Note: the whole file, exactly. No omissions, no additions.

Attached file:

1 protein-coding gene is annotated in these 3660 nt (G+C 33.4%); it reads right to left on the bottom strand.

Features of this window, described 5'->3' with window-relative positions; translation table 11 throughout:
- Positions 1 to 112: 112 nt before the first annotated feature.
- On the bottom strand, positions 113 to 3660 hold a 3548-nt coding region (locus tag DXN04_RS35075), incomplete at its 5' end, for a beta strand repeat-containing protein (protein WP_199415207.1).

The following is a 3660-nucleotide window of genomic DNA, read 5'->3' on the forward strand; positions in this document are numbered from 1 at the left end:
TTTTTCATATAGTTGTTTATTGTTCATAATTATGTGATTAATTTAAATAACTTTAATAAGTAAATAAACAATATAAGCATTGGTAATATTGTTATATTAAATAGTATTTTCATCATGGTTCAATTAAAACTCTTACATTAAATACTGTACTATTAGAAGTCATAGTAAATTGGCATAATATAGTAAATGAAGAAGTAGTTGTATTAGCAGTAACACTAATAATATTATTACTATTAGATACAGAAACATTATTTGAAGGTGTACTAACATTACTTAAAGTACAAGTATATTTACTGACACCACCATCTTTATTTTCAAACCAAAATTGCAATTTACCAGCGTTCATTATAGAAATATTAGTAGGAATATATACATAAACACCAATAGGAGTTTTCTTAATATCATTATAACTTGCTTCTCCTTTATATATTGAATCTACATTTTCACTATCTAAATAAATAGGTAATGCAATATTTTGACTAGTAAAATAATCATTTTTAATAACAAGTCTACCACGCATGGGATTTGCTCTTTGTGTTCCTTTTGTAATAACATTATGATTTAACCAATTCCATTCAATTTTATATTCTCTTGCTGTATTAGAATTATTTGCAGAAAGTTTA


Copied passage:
1 protein-coding gene is annotated in these 3660 nt (G+C 33.4%); it reads right to left on the bottom strand.

Features of this window, described 5'->3' with window-relative positions; translation table 11 throughout:
- Positions 1 to 112: 112 nt before the first annotated feature.
- On the bottom strand, positions 113 to 3660 hold a 3548-nt coding region (locus tag DXN04_RS35075), incomplete at its 5' end, for a beta strand repeat-containing protein (protein WP_199415207.1).

The following is a 3660-nucleotide window of genomic DNA, read 5'->3' on the forward strand; positions in this document are numbered from 1 at the left end:
TTTTTCATATAGTTGTTTATTGTTCATAATTATGTGATTAATTTAAATAACTTTAATAAGTAAATAAACAATATAAGCATTGGTAATATTGTTATATTAAATAGTATTTTCATCATGGTTCAATTAAAACTCTTACATTAAATACTGTACTATTAGAAGTCATAGTAAATTGGCATAATATAGTAAATGAAGAAGTAGTTGTATTAGCAGTAACACTAATAATATTATTACTATTAGATACAGAAACATTATTTGAAGGTGTACTAACATTACTTAAAGTACAAGTATATTTACTGACACCACCATCTTTATTTTCAAACCAAAATTGCAATTTACCAGCGTTCATTATAGAAATATTAGTAGGAATATATACATAAACACCAATAGGAGTTTTCTTAATATCATTATAACTTGCTTCTCCTTTATATATTGAATCTACATTTTCACTATCTAAATAAATAGGTAATGCAATATTTTGACTAGTAAAATAATCATTTTTAATAACAAGTCTACCACGCATGGGATTTGCTCTTTGTGTTCCTTTTGTAATAACATTATGATTTAACCAATTCCATTCAATTTTATATTCTCTTGCTGTATTAGAATTATTTGCAGAAAGTTTA